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  • John Qualls

Are you Suffering, or Just Struggling?

I've had a lot of discussions with leadership lately about their organizational staff challenges. The topic that comes up a lot is they (and their team) are really suffering. That prompted me to take a moment and look up what is the definition of suffering?

Suffering (noon):the state of experience of one that suffers; pain.


What really struck me was the word “one”. When we think of the times of great personal suffering, it was usually a time when we felt alone.

A personal pain, hidden from view.   

No one wants to suffer or lead a team of people suffering. When we think of some of the differences between great cultures and toxic cultures, it’s this private suffering that can’t be seen, but felt, that feeds toxic cultures. A lot makes up a toxic culture, but suffering is a great indicator. So, if suffering feeds a toxic culture, what feeds a great culture? That leads us to look up the definition of struggling:


Struggle (noun): a violent effort or exertion: an act of strongly motivated striving


Hmmm, ‘strongly motivated striving’ seems about right. When we consider some of our most rewarding efforts at work, they tend to involve struggling TOGETHER with a shared effort. What are some of your most fond moments at work? Those stories will be full of great efforts you conquered together


We hear a lot of talk about being happy at work. That doesn’t add up in the long run. Personally, I’ve always felt that is the cart before the horse mentality. It is when we are given meaningful work, engaged with others against a common goal or effort, that the true reward is found (at work and in life!)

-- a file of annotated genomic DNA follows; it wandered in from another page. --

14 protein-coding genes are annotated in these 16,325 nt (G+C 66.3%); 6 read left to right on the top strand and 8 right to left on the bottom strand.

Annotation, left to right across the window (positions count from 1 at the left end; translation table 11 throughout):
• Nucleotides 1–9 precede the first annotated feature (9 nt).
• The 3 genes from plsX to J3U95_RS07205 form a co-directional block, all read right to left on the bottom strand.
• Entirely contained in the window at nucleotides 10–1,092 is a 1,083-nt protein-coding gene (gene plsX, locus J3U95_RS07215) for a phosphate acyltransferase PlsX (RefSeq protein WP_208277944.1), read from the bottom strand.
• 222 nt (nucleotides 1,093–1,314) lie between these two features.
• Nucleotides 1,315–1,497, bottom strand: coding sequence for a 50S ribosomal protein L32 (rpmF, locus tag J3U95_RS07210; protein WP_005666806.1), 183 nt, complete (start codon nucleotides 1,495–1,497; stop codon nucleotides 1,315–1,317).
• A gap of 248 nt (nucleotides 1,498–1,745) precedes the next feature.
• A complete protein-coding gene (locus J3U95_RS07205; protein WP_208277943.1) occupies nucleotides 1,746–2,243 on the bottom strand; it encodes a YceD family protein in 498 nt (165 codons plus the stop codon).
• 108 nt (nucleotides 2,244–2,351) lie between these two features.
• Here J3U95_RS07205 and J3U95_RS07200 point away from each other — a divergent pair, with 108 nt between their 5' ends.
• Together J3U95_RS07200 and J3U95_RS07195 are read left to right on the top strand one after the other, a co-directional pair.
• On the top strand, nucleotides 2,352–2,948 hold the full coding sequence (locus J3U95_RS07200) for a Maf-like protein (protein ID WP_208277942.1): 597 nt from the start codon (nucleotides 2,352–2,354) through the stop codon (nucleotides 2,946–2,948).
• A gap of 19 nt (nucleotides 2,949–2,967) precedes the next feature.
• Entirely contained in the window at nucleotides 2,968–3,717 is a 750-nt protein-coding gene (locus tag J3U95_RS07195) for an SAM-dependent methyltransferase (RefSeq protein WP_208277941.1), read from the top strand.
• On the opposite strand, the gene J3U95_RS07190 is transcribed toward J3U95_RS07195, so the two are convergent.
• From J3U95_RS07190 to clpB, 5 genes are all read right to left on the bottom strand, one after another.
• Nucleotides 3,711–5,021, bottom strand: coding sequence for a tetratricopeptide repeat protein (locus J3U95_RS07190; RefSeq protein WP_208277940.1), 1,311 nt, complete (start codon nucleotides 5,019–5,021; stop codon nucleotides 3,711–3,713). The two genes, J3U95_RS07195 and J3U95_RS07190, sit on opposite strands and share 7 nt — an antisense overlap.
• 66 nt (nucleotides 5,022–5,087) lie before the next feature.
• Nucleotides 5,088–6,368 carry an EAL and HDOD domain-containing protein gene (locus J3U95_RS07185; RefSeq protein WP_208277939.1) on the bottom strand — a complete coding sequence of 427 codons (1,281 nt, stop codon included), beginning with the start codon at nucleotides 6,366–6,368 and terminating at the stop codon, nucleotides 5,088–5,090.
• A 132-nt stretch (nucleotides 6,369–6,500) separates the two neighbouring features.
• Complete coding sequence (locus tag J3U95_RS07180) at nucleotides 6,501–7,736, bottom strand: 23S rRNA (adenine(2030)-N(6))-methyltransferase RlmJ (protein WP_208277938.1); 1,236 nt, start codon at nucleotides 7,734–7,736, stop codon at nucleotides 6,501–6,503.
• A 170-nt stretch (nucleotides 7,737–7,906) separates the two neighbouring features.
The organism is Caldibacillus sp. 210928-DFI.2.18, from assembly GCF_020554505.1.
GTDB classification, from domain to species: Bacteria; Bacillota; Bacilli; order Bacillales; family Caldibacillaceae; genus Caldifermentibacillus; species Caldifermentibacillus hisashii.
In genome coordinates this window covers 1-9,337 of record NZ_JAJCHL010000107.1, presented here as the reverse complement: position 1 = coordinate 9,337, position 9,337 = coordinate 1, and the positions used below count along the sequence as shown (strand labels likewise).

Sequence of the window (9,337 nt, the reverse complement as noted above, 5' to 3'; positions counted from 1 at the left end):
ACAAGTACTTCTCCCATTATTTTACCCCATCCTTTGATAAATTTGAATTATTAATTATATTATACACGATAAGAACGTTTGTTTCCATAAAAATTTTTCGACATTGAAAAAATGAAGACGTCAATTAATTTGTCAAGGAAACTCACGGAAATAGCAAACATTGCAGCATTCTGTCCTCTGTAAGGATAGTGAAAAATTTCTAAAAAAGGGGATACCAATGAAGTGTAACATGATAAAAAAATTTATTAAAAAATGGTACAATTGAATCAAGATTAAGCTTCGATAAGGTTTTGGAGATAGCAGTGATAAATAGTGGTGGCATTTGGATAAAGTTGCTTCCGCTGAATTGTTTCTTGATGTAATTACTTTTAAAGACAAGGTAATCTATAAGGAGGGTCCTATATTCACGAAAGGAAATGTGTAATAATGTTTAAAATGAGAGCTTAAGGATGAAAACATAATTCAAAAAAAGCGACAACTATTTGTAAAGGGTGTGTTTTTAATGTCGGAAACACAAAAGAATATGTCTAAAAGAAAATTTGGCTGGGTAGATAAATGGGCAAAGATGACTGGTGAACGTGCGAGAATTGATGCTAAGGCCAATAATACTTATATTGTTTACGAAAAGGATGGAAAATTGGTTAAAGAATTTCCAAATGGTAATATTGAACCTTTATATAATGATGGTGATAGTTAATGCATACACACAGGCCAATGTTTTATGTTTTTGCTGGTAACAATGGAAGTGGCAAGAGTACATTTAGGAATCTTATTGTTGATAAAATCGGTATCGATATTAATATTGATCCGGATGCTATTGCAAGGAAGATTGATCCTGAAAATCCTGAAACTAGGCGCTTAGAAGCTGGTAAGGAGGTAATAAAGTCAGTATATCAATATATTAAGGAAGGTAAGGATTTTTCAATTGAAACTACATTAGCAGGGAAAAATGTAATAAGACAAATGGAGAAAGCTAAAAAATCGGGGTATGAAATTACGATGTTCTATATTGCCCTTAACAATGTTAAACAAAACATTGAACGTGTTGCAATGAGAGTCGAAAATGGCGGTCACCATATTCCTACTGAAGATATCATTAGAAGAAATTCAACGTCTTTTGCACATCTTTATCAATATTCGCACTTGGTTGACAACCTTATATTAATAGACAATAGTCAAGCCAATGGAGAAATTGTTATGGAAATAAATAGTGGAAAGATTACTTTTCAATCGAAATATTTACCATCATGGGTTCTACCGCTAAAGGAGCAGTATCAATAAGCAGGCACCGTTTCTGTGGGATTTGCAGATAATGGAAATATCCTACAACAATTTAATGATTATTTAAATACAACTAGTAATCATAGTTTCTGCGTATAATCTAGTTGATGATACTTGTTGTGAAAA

It’s the journey of working through the struggles where happiness is forged. That makes sense at work, in friendships, in marriages, and in the human experience.

My wife and I counsel those getting married, or struggling in their marriage to ask two simple questions; Do you want a happy marriage, or be a great spouse? Pick one.

After 30 plus years of marriage, there are times when you will not be happy or lonely. But you can always work to be a great spouse. We believe serving each other through the struggles is where the real-life journey is. The struggle has made happiness and joy richer when it arrives.

You are going to spend 90,000 hours of work in your lifetime. It won’t always be happy, but struggling through the great effort, with others, can be a great reward.

If you are really suffering, don’t do it in silence. Reach out. If you see someone suffering, listen and let them know they are not alone. In such a connected world, why do we feel so alone?

Now if you are struggling. Struggling with others to do great things? Be thankful.

Thank those you are struggling through the journey with. They could use the words.

I promise the struggle together will always be the better path than suffering alone.




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